Monday was filled with some camp admin, getting the right forms delivered to the right people while the cadets visited the RAF’s Centre for Aviation Medicine. I found this particularly interesting as I’m currently reading a book about the development of the pressure suit and it has a lot of medicine development in it. The camp photo infront of the Hawker Hunter gate guardian and then a church service for the RAF100 Baton. I, somehow, didn’t make it to the service but I did get there just in time for another selfie with the baton. My first was at Amport House.

Later that day the cadets had a brief for a Rocketeers challenge they were going to take part in and then in the evening I ran a DCCT range over the other side of the Henlow base. We nearly got stuck in the base as they locked the gate at 21:30 and we finished at 21:25.

Tuesday we visited the RAF Museum at Hendon and in the evening the cadets watched the football match. I went for a run.

Sepecat Jaguar
Sepecat Jaguar

Wednesday morning the RAF Outreach team came to run the cadets through a disaster response planning exercise. After that we headed to Twinwoods Adventure for indoor sky diving. Twinwoods was based on the old Royal Aeronautical Establishment site and actually used the vertical wind tunnel that was developed for investigating flat spin aerodynamics.

RAE Vertical Windtunnel
RAE Vertical Windtunnel

The skydiving experience was fantastic and I really enjoyed it. It was such a high to finish and contemplate the second flight.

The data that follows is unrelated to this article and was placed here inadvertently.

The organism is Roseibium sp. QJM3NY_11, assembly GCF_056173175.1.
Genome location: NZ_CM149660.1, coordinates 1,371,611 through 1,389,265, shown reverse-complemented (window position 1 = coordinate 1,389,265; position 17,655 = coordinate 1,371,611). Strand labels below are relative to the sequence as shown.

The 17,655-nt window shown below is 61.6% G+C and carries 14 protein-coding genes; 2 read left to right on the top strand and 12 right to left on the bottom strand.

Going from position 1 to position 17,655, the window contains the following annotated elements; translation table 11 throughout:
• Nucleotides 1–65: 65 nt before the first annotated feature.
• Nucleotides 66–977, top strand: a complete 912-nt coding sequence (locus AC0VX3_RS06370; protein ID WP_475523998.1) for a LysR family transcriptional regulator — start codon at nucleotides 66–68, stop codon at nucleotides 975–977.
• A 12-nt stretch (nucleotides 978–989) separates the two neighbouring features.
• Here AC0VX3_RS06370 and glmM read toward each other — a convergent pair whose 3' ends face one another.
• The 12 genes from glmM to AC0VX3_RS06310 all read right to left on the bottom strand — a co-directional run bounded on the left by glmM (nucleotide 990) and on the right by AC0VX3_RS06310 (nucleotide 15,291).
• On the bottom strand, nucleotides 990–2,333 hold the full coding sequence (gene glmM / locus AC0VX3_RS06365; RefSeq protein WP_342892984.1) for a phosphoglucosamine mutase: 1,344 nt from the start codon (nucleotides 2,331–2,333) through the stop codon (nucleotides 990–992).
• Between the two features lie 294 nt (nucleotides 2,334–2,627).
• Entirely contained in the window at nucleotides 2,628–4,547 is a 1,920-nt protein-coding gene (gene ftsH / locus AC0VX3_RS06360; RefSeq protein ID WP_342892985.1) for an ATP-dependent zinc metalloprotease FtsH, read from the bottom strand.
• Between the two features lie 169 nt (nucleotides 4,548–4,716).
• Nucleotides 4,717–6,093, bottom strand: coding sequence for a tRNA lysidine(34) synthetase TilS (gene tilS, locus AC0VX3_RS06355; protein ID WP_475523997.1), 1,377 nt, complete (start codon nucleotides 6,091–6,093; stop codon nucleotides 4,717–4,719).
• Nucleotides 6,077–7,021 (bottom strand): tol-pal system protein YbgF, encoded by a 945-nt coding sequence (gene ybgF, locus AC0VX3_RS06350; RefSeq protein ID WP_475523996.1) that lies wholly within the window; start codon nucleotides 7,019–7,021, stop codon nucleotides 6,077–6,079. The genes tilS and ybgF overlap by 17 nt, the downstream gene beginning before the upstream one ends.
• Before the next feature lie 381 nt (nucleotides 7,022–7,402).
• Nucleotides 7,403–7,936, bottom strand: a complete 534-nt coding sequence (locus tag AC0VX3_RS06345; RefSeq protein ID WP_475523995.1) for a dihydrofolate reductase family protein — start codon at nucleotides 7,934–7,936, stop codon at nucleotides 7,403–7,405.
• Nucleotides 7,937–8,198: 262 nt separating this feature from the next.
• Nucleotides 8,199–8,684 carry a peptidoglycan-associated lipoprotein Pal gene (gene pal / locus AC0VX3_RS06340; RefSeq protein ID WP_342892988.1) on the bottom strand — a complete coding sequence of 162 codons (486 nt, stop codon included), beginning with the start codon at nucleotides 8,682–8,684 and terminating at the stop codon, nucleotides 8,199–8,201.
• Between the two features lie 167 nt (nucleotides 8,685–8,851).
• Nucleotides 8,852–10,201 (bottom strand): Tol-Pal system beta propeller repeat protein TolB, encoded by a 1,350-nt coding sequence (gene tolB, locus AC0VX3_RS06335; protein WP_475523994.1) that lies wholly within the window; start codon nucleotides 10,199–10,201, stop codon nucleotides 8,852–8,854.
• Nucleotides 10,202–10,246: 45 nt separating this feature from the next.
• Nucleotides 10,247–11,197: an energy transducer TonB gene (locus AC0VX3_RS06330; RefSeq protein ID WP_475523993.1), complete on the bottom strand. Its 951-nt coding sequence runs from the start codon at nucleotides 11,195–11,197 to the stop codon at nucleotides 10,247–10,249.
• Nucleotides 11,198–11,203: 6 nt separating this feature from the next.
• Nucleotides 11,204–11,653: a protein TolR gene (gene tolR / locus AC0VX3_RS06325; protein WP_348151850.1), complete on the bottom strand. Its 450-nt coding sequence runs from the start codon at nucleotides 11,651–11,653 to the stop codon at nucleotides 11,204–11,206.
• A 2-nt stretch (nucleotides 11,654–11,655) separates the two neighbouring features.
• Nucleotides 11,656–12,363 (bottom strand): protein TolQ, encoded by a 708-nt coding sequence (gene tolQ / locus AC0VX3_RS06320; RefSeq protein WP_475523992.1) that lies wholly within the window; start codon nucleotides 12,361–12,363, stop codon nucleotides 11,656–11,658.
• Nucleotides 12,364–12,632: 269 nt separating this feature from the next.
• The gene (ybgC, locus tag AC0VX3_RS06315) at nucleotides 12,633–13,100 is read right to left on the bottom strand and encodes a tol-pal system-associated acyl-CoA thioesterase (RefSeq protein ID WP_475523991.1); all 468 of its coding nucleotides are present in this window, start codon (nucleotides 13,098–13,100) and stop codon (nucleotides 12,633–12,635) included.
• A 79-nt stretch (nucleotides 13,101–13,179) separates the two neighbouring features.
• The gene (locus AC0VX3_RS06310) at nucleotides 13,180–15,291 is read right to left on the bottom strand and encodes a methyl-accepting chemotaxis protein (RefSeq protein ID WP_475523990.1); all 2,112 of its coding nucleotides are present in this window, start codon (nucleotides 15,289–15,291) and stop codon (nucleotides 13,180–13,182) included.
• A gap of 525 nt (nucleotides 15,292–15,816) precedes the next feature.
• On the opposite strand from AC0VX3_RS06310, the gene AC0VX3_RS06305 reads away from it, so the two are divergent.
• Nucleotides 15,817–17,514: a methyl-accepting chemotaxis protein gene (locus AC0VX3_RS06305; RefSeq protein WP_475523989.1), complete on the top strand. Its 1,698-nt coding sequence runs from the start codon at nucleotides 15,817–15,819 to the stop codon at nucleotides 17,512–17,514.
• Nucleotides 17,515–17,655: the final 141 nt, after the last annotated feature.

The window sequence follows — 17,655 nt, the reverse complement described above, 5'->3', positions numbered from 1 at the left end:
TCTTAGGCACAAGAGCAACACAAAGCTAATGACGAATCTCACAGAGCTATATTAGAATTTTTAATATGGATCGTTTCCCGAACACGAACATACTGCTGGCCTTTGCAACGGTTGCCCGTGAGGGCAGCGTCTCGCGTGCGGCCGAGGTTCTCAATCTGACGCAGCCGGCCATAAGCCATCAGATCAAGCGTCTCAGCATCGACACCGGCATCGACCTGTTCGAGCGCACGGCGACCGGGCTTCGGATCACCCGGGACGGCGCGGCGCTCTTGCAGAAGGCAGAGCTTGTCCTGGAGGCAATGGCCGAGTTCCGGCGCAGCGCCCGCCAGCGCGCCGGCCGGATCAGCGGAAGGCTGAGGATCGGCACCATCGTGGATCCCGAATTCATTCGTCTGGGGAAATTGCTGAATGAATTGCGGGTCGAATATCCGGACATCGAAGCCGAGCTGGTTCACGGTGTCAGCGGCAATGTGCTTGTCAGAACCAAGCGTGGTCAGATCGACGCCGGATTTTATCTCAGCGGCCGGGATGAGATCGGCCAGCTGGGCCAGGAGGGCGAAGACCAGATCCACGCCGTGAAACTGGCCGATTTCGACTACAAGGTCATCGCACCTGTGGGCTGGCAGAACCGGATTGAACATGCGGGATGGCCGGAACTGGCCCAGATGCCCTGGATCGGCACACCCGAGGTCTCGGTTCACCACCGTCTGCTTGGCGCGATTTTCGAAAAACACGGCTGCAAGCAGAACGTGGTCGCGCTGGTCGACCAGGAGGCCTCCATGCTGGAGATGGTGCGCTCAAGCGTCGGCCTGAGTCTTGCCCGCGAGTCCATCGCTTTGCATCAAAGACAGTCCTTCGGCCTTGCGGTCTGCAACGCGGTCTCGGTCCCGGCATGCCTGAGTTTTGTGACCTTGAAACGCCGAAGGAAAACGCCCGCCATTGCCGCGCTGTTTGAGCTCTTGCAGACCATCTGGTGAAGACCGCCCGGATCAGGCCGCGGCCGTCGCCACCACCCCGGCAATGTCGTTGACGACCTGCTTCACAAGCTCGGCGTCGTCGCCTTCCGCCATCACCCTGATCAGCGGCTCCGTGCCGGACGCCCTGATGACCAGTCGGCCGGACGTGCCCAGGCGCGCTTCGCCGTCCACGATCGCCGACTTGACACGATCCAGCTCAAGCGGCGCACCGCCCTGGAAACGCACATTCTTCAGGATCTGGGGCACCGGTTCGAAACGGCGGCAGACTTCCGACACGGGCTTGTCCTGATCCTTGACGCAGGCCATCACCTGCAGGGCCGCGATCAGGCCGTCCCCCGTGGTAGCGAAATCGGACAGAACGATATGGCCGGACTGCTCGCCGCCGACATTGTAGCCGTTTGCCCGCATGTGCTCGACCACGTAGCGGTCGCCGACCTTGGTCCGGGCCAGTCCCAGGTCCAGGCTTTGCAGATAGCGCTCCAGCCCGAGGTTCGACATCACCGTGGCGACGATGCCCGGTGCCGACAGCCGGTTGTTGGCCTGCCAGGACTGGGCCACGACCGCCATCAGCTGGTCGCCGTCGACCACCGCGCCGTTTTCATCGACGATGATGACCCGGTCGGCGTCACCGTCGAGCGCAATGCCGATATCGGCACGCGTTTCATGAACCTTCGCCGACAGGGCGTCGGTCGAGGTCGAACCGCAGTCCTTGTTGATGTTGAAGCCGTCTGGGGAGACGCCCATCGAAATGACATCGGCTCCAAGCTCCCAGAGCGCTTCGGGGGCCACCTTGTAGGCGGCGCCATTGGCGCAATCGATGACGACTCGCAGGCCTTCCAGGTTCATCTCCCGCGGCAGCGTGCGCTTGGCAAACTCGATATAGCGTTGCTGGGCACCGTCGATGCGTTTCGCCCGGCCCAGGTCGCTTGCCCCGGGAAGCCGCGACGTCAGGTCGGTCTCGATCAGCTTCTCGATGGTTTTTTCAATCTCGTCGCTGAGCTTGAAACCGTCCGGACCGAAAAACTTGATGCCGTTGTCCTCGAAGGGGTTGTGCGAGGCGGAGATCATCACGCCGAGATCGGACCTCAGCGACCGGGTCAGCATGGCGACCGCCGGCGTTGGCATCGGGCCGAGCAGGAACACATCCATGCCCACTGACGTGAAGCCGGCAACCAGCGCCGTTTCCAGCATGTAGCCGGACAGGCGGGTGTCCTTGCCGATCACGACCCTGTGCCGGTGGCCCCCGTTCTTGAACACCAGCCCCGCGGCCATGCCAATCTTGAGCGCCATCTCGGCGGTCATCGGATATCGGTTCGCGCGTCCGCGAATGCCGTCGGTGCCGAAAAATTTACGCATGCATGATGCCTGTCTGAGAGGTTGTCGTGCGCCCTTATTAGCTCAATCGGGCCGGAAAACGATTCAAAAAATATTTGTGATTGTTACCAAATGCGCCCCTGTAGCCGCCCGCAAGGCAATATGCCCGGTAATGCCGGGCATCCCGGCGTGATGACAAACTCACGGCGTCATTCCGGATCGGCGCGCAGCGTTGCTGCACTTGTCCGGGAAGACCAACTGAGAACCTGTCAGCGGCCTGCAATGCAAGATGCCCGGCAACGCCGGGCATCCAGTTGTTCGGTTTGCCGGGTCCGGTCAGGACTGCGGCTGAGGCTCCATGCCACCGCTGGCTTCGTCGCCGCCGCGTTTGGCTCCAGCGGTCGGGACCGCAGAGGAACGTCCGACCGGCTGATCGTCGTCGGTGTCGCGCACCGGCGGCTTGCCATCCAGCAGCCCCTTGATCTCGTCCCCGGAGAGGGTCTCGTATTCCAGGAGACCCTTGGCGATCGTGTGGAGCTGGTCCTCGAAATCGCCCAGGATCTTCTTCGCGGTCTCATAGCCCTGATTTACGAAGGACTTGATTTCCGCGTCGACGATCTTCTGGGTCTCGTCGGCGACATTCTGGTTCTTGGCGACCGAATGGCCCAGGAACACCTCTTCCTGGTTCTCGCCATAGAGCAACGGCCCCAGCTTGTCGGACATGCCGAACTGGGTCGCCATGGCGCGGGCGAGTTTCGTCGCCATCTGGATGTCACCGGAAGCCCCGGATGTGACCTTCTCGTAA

I don’t think you can explain just what it’s like to do this. Such an exhilarating time. Wednesday evening I ran another DCCT range practice with the cadets doing the shoot to qualify for their “trained shot” badge.

Thursday was my big day. I had spent hours since arriving at Henlow preparing to run my first outdoor 25m 5.56 full bore range. For whatever reason the CC couldn’t do it and so it fell to me to run the thing. There were range orders to read and a RAM to write along with all the briefings etc. I planned the day so that cadets could qualify for their “marksman” badge. To give you an idea of what it’s like, imagine having six lanes of semi-automatic weapons and 900 rounds to be shot. Then put the rifles in the hands of teenagers. Now, we follow the safe system of operation but it is still an intimidating amount of responsibility.

The day went very smoothly and I was happy with the number of cadets who qualified for the marksman badge.

Thursday evening we dined out at a pub near the base, The Airman. The company was great and the food was ok. The next day one of the schools had to leave for a school event because normally we would hold this meal on the last night.

A Sexy Hangar
A Sexy Hangar

The hangars at Henlow were designed and built before the end of the first world war and they have a beautiful look about them.

Friday I judged the drill competition, went for a run and helped supervise the block clean up. In the evening we watched the Battle Of Britain on the large screen and essentially just chilled. It was a fantastic week and I am really looking forward to next year’s trip.

Home On The Range

Sometime recently I went to a series of ranges near the coast, pointing towards France. I was fortunate enough to have a go on the long range. In the picture below the targets are at 100m. We practised out to 300m. It was excellent.

They Are There
They Are There